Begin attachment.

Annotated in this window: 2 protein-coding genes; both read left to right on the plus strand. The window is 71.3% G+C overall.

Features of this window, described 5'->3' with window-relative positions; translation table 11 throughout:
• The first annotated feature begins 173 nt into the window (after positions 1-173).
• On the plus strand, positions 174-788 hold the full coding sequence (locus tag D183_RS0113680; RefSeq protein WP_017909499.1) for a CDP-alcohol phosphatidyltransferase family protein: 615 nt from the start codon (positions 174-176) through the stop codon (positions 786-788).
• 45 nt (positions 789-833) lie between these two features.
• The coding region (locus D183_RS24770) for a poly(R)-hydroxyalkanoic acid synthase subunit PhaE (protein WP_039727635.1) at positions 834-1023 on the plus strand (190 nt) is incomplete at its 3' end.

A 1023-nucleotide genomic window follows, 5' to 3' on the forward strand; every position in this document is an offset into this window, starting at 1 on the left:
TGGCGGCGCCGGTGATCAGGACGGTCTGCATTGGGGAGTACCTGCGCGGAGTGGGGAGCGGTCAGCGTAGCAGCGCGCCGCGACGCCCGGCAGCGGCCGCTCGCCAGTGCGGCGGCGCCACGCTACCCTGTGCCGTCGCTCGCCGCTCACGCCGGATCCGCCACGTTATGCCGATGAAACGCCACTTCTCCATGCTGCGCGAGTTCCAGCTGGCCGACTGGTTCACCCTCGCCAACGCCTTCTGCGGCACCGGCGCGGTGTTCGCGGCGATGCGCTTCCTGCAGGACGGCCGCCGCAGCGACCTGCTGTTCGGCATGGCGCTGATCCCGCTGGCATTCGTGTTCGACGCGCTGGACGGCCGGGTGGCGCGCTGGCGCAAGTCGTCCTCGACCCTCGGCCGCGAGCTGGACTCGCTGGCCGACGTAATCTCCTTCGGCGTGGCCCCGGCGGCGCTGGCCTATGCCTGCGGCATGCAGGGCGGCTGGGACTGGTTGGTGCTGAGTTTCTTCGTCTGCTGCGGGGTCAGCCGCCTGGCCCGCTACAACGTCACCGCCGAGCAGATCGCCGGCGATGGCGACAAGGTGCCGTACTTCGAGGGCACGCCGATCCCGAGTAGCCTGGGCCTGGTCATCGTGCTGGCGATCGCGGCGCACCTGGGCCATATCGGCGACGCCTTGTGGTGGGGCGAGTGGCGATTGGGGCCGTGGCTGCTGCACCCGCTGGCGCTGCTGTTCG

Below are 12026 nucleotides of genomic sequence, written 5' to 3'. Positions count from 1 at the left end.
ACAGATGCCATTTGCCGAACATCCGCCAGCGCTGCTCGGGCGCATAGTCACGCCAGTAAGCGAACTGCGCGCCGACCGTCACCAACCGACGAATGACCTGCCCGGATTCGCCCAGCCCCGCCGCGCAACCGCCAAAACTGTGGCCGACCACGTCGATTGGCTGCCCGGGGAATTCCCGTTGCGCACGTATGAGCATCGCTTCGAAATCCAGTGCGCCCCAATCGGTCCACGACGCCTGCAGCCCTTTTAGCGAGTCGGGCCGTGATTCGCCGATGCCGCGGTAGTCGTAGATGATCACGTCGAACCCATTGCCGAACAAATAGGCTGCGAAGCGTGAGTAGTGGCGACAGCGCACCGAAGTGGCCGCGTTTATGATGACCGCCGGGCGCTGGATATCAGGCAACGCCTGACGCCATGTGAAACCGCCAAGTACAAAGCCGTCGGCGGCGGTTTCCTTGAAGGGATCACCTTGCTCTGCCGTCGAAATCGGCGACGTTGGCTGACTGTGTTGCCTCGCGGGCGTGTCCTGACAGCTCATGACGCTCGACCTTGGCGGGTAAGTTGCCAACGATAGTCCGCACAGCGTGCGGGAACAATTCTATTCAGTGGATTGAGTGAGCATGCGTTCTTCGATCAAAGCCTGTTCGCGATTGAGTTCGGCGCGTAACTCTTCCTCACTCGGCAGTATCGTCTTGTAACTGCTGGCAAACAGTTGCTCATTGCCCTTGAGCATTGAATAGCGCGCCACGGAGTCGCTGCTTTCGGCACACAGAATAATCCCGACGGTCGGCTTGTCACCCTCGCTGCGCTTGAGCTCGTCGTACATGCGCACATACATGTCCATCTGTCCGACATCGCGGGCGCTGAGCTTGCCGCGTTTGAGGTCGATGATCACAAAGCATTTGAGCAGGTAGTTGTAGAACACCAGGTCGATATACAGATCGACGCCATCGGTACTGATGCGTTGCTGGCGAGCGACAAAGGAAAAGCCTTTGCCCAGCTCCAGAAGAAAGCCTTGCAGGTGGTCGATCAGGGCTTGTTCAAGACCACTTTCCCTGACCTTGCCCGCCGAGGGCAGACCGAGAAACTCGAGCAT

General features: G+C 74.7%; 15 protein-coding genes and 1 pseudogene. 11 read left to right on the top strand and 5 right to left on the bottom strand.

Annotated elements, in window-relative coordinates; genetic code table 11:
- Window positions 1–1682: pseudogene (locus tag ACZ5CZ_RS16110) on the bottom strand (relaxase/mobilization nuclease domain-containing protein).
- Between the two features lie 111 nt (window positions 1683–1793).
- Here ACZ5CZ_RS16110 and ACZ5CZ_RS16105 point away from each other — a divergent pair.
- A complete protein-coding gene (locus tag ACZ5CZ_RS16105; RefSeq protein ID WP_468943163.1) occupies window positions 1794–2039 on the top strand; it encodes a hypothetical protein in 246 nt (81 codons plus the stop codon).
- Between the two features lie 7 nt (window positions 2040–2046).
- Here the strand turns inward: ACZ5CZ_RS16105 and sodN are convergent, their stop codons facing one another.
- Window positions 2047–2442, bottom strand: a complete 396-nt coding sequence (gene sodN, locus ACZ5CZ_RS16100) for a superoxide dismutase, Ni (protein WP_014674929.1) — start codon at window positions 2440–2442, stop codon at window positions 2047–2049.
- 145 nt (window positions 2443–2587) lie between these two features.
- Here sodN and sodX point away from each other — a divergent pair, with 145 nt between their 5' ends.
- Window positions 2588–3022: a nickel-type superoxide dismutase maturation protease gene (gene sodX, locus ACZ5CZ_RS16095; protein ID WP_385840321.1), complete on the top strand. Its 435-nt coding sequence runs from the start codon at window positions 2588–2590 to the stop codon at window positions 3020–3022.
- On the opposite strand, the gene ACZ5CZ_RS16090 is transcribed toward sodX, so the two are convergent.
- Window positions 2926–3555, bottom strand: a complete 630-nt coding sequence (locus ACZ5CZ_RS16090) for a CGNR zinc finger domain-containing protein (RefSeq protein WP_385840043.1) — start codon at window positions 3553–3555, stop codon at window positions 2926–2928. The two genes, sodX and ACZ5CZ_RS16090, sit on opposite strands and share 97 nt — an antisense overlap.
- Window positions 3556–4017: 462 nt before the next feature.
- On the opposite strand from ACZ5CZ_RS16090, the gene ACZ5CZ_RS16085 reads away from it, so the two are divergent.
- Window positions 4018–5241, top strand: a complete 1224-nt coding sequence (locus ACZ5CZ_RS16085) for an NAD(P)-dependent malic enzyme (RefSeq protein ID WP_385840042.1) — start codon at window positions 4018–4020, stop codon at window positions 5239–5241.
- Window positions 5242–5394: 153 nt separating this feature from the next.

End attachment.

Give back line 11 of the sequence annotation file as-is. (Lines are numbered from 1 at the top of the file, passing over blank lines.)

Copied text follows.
General features: G+C 74.7%; 15 protein-coding genes and 1 pseudogene. 11 read left to right on the top strand and 5 right to left on the bottom strand.